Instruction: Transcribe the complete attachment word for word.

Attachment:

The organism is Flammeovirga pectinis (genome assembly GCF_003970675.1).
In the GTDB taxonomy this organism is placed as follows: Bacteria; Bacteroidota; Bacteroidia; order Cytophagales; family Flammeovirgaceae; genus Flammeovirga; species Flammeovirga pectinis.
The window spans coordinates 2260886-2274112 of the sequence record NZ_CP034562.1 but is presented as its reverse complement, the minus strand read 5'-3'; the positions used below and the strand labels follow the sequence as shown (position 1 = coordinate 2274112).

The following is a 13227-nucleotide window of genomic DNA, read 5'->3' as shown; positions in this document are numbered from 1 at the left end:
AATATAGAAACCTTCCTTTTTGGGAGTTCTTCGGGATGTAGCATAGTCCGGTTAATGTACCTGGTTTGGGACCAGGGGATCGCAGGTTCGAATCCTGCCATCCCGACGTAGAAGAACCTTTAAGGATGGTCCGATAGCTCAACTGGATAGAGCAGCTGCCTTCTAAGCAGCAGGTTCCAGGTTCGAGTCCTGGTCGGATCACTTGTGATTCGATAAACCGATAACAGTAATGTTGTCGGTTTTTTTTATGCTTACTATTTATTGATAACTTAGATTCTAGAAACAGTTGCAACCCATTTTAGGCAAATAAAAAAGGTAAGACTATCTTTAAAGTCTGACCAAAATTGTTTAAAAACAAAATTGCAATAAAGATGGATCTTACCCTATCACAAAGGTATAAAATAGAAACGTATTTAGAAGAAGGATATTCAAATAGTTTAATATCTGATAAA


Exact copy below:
The organism is Flammeovirga pectinis (genome assembly GCF_003970675.1).
In the GTDB taxonomy this organism is placed as follows: Bacteria; Bacteroidota; Bacteroidia; order Cytophagales; family Flammeovirgaceae; genus Flammeovirga; species Flammeovirga pectinis.
The window spans coordinates 2260886-2274112 of the sequence record NZ_CP034562.1 but is presented as its reverse complement, the minus strand read 5'-3'; the positions used below and the strand labels follow the sequence as shown (position 1 = coordinate 2274112).

The following is a 13227-nucleotide window of genomic DNA, read 5'->3' as shown; positions in this document are numbered from 1 at the left end:
AATATAGAAACCTTCCTTTTTGGGAGTTCTTCGGGATGTAGCATAGTCCGGTTAATGTACCTGGTTTGGGACCAGGGGATCGCAGGTTCGAATCCTGCCATCCCGACGTAGAAGAACCTTTAAGGATGGTCCGATAGCTCAACTGGATAGAGCAGCTGCCTTCTAAGCAGCAGGTTCCAGGTTCGAGTCCTGGTCGGATCACTTGTGATTCGATAAACCGATAACAGTAATGTTGTCGGTTTTTTTTATGCTTACTATTTATTGATAACTTAGATTCTAGAAACAGTTGCAACCCATTTTAGGCAAATAAAAAAGGTAAGACTATCTTTAAAGTCTGACCAAAATTGTTTAAAAACAAAATTGCAATAAAGATGGATCTTACCCTATCACAAAGGTATAAAATAGAAACGTATTTAGAAGAAGGATATTCAAATAGTTTAATATCTGATAAA